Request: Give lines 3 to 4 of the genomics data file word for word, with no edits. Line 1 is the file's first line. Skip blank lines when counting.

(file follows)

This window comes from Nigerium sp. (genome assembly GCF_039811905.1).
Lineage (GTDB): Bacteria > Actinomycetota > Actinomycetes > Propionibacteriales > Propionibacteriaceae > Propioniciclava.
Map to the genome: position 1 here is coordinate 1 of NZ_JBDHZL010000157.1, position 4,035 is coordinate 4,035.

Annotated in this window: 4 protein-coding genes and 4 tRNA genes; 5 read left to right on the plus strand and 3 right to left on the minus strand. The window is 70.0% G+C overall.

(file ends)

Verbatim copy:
Map to the genome: position 1 here is coordinate 1 of NZ_JBDHZL010000157.1, position 4,035 is coordinate 4,035.

Annotated in this window: 4 protein-coding genes and 4 tRNA genes; 5 read left to right on the plus strand and 3 right to left on the minus strand. The window is 70.0% G+C overall.